[2003] 1 FLR 689



Private: Jonathan Cohen QC
Kate Branigan KC


Family Division


In both cases the father was applying for a specific issue order, seeking a direction that the mother give the child the immunity appropriate to the child’s age. In interim proceedings, a judge made an order stating that provisionally, subject to the overall discretion of the trial judge, the evidence of the experts, legal argument and judgment would be heard and given in open court, but the evidence of the parents and any evidence specific to either child would be heard in chambers. The hearing was the subject of considerable press interest. On the first day of the trial the press informally requested permission to come into court, which was refused by the trial judge. On the second day, counsel for certain newspapers applied formally for the hearing to be in public, opposed by all parties. The trial judge rejected the application on the basis that the welfare of the children concerned prevailed over the important principle of freedom of publication. The result of the application was that 1 day and part of the second day of the hearing were lost. The mothers, fathers and the Children and Family Court Advisory and Support Service sought the costs associated with resisting the press application.


Held – declining to award costs against the press –

(1) The normal rule was that family cases involving children would be heard in chambers, in other words, in private, on the basis that it was against the welfare of children for decisions about their future to be conducted in the light of publicity; the press were well aware of that rule, and of the almost total lack of exception to it, save for the obvious one of the court itself seeking the assistance of the press and the media in tracing a child who had gone missing (see paras [34 ], [36 ], [37 ]).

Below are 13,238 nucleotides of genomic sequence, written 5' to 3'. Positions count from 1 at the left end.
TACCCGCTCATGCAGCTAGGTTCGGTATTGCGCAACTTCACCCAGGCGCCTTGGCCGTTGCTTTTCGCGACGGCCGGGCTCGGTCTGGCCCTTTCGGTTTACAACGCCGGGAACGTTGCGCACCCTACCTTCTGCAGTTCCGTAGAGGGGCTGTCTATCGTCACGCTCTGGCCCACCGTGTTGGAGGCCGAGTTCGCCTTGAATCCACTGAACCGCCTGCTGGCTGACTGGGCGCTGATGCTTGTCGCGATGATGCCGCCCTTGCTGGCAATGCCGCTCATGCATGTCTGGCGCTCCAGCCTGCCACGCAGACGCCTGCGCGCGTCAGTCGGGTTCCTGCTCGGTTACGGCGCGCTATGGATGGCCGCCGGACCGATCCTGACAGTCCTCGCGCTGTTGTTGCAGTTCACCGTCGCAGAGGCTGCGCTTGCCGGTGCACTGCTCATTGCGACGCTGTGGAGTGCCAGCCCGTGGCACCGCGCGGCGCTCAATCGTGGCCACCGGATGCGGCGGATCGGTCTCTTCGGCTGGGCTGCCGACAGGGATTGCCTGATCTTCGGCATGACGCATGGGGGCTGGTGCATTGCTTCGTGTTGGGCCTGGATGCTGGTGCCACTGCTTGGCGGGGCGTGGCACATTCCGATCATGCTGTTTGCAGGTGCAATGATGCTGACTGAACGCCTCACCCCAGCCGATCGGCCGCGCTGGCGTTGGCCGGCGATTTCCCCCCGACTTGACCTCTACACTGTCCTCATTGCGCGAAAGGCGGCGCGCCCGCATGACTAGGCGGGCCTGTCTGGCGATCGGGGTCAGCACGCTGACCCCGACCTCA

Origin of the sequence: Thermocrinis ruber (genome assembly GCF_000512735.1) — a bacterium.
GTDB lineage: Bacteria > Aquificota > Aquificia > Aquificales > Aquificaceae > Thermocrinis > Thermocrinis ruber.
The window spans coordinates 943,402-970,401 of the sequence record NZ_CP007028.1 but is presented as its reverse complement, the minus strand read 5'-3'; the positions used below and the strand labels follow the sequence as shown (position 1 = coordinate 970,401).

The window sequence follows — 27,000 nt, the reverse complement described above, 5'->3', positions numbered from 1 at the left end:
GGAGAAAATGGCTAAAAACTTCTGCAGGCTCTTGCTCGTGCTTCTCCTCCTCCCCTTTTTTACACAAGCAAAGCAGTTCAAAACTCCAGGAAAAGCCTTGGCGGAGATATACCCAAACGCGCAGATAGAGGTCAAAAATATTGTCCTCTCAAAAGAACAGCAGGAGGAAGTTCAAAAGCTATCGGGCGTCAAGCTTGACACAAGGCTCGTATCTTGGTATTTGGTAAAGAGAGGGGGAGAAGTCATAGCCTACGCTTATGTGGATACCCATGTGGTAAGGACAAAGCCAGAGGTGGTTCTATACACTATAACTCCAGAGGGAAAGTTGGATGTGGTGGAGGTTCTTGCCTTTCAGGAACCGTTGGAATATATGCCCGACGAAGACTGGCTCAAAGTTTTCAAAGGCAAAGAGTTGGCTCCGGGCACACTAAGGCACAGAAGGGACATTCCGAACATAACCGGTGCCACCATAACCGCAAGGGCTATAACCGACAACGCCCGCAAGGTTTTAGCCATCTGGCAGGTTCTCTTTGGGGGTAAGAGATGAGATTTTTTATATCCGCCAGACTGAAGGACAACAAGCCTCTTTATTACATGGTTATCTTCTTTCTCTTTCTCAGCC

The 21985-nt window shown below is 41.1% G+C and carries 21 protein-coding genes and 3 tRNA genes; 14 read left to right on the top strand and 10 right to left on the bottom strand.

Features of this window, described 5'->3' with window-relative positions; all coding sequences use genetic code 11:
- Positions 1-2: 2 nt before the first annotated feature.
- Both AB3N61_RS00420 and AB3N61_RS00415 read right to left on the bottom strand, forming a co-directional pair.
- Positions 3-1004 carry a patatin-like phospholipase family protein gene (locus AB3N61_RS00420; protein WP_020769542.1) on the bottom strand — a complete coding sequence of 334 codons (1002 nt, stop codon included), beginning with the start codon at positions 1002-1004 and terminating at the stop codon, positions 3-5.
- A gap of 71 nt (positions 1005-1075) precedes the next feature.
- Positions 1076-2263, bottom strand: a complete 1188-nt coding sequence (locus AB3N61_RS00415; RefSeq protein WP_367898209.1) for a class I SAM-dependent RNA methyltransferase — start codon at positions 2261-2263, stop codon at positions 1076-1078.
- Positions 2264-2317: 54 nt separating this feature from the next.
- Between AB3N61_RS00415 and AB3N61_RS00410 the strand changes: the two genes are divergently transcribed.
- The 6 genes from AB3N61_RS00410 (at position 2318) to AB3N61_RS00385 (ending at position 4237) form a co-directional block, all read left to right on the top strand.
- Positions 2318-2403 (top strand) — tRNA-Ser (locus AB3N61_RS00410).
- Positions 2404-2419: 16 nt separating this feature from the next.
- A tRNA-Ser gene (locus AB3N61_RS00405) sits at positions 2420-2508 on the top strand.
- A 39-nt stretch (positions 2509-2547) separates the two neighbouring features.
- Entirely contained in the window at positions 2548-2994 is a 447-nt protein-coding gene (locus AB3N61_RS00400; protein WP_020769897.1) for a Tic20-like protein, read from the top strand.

(2) There was no duty on CAFCASS Legal or parents to engage with or give prior notice to the press in relation to any hearings involving children, whatever publicity there might be surrounding the case, although they were of course entitled to express a view about whether there should be publicity if approached by the press or the media beforehand (see para [37 ]).

(3) The question of whether any part of a case involving children was to be heard in open court was for the court alone to decide; prior agreement of the parties did not confer jurisdiction (see para [38 ]).

(4) It was for the press and media to consider before any hearing whether they wished to apply for the normal restriction on publicity to be lifted. Whilst the question of costs was always a matter for the court’s discretion, the press were unlikely to incur the risk of an adverse costs order on such a prior application if they presented an arguable case, even if they were unsuccessful. If, on the other hand, they knew in advance of the hearing but left it until after the hearing had begun to make such a submission and the hearing was disrupted, different considerations arose. In such circumstances, the press and the media risked an order for costs being made against them even if the application was successful, as an application could be improperly applied for when, though arguable on the merits, it had unnecessarily caused disruption to a hearing (see paras [39 ], [40 ]). 5) In this case the press applicants knew in advance that there was to be a hearing at which the question of publicity would arise, but left it until the second day to make a formal application, so that substantially increased costs were incurred. Ordinarily the press applicants would have been ordered to pay the costs of all the other parties in respect of the application. However, in this case the interlocutory order which had indicated that some of the hearing might be in open court had given the press applicants an arguable case. It should not be assumed that such a result would follow on any future application during a trial when the application could and should have been made beforehand (see paras [41 ]-[43 ], [46 ]).


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